slavery

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English

Etymology 1

From slave +‎ -ery.

Pronunciation

  • IPA(key): /ˈsleɪvəɹi/
  • (file)

Noun

slavery (usually uncountable, plural slaveries)

  1. An institution or social practice of owning human beings as property, especially for use as forced laborers.
  2. A condition of servitude endured by a slave.
  3. (figuratively) A condition in which one is captivated or subjugated, as by greed or drugs.
    • 1818, Percy Bysshe Shelley,"The Revolt of Islam", canto 8, stanza 16,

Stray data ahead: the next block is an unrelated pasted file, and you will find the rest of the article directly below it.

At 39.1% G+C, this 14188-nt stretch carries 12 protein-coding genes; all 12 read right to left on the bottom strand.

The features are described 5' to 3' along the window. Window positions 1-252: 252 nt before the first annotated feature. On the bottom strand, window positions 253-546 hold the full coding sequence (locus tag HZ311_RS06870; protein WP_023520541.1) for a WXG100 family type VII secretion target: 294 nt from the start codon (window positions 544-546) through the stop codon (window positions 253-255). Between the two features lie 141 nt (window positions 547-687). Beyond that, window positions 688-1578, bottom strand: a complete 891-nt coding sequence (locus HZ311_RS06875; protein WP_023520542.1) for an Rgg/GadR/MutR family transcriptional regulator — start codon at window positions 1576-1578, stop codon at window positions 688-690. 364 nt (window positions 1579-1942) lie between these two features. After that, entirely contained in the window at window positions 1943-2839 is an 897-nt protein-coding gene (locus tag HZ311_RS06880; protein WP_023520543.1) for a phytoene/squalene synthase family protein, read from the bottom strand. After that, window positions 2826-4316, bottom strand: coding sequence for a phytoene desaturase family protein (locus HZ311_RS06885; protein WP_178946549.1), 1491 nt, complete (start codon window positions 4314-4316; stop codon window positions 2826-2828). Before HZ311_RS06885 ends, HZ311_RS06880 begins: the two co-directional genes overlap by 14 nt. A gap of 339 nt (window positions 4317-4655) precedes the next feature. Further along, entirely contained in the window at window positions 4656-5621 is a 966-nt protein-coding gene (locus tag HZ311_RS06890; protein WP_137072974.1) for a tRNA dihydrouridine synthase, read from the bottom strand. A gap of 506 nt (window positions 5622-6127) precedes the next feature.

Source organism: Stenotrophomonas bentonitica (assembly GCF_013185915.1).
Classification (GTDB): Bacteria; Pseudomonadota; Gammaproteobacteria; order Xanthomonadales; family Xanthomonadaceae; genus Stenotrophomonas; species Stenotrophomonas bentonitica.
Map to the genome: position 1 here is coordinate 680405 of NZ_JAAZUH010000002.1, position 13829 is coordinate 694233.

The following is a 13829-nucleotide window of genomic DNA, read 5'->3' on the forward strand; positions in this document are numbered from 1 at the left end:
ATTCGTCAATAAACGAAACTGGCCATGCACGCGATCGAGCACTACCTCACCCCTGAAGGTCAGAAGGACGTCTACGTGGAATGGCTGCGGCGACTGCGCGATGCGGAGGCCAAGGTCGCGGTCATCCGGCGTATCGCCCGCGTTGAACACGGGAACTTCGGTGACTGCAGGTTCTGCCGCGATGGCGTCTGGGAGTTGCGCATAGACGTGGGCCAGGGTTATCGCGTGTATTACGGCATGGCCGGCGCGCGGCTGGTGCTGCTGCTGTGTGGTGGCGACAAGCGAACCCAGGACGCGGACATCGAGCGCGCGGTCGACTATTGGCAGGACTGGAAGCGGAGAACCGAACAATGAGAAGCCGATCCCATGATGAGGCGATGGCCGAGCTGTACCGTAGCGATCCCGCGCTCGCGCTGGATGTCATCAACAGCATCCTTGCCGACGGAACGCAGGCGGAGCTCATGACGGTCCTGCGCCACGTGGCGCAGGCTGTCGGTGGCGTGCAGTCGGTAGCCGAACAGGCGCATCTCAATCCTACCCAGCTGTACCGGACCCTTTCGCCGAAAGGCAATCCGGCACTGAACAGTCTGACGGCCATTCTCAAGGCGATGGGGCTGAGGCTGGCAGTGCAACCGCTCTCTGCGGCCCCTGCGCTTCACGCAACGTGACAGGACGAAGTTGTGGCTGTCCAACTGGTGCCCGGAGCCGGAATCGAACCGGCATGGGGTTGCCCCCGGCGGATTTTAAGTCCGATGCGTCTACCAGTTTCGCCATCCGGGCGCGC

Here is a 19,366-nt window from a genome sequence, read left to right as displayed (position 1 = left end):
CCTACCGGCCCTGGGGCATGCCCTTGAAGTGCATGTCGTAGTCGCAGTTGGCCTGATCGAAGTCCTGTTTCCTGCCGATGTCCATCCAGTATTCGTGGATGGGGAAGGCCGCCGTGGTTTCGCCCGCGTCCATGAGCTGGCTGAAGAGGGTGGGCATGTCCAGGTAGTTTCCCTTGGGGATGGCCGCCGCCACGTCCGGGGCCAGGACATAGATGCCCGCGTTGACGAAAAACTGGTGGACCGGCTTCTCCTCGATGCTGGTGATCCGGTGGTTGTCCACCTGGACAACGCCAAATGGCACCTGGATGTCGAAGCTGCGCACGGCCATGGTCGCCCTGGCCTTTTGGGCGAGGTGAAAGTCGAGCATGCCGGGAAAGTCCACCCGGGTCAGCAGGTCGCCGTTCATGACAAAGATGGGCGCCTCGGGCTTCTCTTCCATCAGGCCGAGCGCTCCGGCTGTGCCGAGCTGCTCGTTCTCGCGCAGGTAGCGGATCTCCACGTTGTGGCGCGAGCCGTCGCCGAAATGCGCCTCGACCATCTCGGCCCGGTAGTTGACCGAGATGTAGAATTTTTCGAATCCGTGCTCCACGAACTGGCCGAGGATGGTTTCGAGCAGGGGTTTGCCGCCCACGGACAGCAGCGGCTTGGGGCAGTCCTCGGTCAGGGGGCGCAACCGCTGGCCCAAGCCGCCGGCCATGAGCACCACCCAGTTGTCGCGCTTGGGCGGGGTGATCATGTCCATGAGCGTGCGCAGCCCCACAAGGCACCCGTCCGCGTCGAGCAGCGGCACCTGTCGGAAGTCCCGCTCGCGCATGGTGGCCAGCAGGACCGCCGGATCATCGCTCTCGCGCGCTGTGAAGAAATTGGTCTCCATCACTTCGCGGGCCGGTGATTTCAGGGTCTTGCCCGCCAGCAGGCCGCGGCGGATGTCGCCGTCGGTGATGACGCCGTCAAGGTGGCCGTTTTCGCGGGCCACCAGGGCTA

Man seeks for gold in mines that he may weave / A lasting chain for his own slavery.
Translations
See also

Etymology 2

slaver +‎ -y

Adjective

slavery (comparative more slavery, superlative most slavery)

  1. Covered in slaver; slobbery.
    • 2014, Lisa Williamson, Echoes of Elder Times Collection
      The giant snow bear, the wolf with slavery jaws or the claws of the silent great cats were all a part. Creatures of man's oldest nightmares were the other side of that face.

References

  • slavery in An American Dictionary of the English Language, by Noah Webster, 1828.
  • slavery in Webster’s Revised Unabridged Dictionary, G. & C. Merriam, 1913
  • slavery” in Dictionary.com Unabridged, Dictionary.com, LLC, 1995–present.
  • Random House Webster's Unabridged Electronic Dictionary, 1987-1996.

Anagrams